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Reaction Calm to Reported Russian Troops in Korea

Local Far Eastern and Russian affairs experts seemed completely unalarmed yesterday by Associated Press reports that there are over 5,000 Russian troops in North Korea. They also discounted current rumors that the Russians want a Democratic victory here in November.

"I actually think that this has been taken for granted for a long, long time," Robert L. Wolff '36, associate professor of History, said last night when questioned about the Russians in korea. "Nobody seriously thinks that Chinese communists, and still less, North Koreans, have the technical ability to fly Russian jets and shoot anti-aircraft guns."

Benjamin I. Schwartz, assistant professor of History, agreed that this will not have much effect on the course of events, and added, "in essence, the Russians have been involved all along; any qualitative difference will appear when we see them in the field."

Wolff thinks the Russians will not intervene on the front, but are there to practice using complicated equipment-- "after all, anybody can pull a trigger. . . "

Bruce C. Hopper, associate professor of Government, added a new twist to his colleague's speculations. Regarding the news of Russians in Korea as no surprise, he commented, "what would be more interesting would be if these 'Russians turned out to be really captured German technicians.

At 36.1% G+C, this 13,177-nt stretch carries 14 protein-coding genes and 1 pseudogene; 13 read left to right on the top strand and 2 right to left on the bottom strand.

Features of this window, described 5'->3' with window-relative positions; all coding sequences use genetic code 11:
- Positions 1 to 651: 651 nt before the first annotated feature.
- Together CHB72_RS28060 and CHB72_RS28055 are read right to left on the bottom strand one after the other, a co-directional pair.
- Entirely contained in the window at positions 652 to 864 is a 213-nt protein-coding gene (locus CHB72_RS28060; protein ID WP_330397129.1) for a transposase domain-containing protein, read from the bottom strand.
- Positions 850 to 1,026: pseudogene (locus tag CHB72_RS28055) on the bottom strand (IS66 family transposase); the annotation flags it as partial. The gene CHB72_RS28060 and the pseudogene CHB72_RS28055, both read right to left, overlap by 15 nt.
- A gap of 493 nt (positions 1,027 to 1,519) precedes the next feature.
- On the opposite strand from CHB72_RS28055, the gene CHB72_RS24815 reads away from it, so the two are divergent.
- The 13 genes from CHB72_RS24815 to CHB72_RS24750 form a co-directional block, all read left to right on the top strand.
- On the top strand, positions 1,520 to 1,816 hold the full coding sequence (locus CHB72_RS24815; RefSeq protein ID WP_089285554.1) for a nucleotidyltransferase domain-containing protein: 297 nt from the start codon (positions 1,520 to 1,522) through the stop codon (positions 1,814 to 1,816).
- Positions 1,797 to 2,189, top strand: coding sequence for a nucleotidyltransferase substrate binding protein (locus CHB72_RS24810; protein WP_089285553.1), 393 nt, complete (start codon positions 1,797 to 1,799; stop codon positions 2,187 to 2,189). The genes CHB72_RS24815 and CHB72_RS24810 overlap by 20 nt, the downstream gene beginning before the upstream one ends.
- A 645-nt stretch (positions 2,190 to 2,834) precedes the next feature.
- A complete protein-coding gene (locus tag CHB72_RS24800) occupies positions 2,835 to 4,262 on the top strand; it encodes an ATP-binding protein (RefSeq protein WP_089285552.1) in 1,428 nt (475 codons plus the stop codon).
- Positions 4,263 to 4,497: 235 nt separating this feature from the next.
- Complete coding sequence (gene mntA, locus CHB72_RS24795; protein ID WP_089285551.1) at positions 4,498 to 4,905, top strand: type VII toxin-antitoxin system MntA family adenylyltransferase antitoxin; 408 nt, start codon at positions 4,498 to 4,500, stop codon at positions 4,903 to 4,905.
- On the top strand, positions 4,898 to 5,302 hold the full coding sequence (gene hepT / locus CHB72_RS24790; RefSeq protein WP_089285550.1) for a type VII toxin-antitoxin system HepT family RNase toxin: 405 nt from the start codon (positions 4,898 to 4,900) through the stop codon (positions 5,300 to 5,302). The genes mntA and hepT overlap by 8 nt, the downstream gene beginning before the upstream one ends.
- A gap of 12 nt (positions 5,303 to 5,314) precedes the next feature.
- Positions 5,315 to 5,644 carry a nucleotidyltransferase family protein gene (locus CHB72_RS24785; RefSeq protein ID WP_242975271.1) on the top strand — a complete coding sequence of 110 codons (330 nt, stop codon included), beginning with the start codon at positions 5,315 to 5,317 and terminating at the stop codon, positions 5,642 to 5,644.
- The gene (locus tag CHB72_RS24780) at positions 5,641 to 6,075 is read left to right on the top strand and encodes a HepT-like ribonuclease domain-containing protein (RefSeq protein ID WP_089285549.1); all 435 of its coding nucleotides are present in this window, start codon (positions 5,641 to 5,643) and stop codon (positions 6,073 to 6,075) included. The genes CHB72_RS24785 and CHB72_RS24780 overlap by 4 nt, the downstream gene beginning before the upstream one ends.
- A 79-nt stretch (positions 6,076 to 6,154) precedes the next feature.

His theory is that the Russians may hold out to Germany as bait that, united under Russia, Germans can have to monopoly on industrializing China.

According to Hopper, this news may be merely a Russian "diversion." He pointed out that the last such diversion was the 1948-9 Berlin air-lift "during which china slipped away," and added, "Whenever I find anything obvious, I look on the other side of the globe for the real move on the chessboard.:

Having troops in Kores will weaken Russia's position in both the United Nations and among the Asiatic peoples, Edwin O. Reischauer, professor of Far Eastern Languages, said last night. "This weakens the Chinese position. with whites on their side (no longer Asians versus Europeans they reduce Indian sympathy. . ."

All professors consulted seemed skeptical of the story that the Russians are anxious for a non-military man in the white house.

"I think the reverse--there is clear proof that they want a Republican victory." Wolff said. He pointed out that the Progressive Party made such inroads on the Democratic vote that New York, Maryland, and New Jersey went Republican in 1948. The Progressive Party might win in New York, and so far, their candidate, Vincent Halliman, is still running he concluded

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